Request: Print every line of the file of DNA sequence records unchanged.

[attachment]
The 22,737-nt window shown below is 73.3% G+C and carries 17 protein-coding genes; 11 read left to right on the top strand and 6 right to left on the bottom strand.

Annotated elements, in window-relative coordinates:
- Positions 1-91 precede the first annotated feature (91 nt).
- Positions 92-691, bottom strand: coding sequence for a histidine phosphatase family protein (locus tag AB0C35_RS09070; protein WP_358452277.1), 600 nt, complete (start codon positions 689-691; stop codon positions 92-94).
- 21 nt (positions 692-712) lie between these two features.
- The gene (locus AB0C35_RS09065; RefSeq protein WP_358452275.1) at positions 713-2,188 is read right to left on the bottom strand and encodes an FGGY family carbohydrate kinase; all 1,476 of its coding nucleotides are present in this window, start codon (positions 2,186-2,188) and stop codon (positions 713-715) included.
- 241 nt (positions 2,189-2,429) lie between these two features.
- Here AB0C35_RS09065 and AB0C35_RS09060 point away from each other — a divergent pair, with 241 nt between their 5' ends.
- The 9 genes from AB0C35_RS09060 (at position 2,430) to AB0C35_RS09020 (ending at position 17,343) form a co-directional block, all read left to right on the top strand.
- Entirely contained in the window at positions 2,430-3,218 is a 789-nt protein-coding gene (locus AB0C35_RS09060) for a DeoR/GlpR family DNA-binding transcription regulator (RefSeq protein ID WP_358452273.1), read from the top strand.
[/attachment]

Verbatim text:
The 22,737-nt window shown below is 73.3% G+C and carries 17 protein-coding genes; 11 read left to right on the top strand and 6 right to left on the bottom strand.

Annotated elements, in window-relative coordinates:
- Positions 1-91 precede the first annotated feature (91 nt).
- Positions 92-691, bottom strand: coding sequence for a histidine phosphatase family protein (locus tag AB0C35_RS09070; protein WP_358452277.1), 600 nt, complete (start codon positions 689-691; stop codon positions 92-94).
- 21 nt (positions 692-712) lie between these two features.
- The gene (locus AB0C35_RS09065; RefSeq protein WP_358452275.1) at positions 713-2,188 is read right to left on the bottom strand and encodes an FGGY family carbohydrate kinase; all 1,476 of its coding nucleotides are present in this window, start codon (positions 2,186-2,188) and stop codon (positions 713-715) included.
- 241 nt (positions 2,189-2,429) lie between these two features.
- Here AB0C35_RS09065 and AB0C35_RS09060 point away from each other — a divergent pair, with 241 nt between their 5' ends.
- The 9 genes from AB0C35_RS09060 (at position 2,430) to AB0C35_RS09020 (ending at position 17,343) form a co-directional block, all read left to right on the top strand.
- Entirely contained in the window at positions 2,430-3,218 is a 789-nt protein-coding gene (locus AB0C35_RS09060) for a DeoR/GlpR family DNA-binding transcription regulator (RefSeq protein ID WP_358452273.1), read from the top strand.